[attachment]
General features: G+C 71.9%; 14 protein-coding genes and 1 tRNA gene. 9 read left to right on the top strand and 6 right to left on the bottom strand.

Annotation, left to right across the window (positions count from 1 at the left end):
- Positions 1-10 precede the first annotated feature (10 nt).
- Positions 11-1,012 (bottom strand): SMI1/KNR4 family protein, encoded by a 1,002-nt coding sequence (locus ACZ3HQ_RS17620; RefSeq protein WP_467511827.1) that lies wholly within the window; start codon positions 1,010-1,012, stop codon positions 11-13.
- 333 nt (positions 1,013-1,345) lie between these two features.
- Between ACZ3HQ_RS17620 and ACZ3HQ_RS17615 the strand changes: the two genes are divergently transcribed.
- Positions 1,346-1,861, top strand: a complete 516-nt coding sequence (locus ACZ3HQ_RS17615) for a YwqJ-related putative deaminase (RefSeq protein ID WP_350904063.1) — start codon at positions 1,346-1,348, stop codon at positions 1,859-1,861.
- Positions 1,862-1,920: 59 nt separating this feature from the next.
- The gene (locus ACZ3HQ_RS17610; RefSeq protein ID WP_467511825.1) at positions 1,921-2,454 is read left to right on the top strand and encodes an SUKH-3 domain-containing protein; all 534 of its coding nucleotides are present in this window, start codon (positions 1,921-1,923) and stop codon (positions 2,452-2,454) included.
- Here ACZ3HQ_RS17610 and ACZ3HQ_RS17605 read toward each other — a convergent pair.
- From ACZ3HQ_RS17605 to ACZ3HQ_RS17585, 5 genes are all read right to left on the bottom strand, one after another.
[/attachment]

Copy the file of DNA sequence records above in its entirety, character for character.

General features: G+C 71.9%; 14 protein-coding genes and 1 tRNA gene. 9 read left to right on the top strand and 6 right to left on the bottom strand.

Annotation, left to right across the window (positions count from 1 at the left end):
- Positions 1-10 precede the first annotated feature (10 nt).
- Positions 11-1,012 (bottom strand): SMI1/KNR4 family protein, encoded by a 1,002-nt coding sequence (locus ACZ3HQ_RS17620; RefSeq protein WP_467511827.1) that lies wholly within the window; start codon positions 1,010-1,012, stop codon positions 11-13.
- 333 nt (positions 1,013-1,345) lie between these two features.
- Between ACZ3HQ_RS17620 and ACZ3HQ_RS17615 the strand changes: the two genes are divergently transcribed.
- Positions 1,346-1,861, top strand: a complete 516-nt coding sequence (locus ACZ3HQ_RS17615) for a YwqJ-related putative deaminase (RefSeq protein ID WP_350904063.1) — start codon at positions 1,346-1,348, stop codon at positions 1,859-1,861.
- Positions 1,862-1,920: 59 nt separating this feature from the next.
- The gene (locus ACZ3HQ_RS17610; RefSeq protein ID WP_467511825.1) at positions 1,921-2,454 is read left to right on the top strand and encodes an SUKH-3 domain-containing protein; all 534 of its coding nucleotides are present in this window, start codon (positions 1,921-1,923) and stop codon (positions 2,452-2,454) included.
- Here ACZ3HQ_RS17610 and ACZ3HQ_RS17605 read toward each other — a convergent pair.
- From ACZ3HQ_RS17605 to ACZ3HQ_RS17585, 5 genes are all read right to left on the bottom strand, one after another.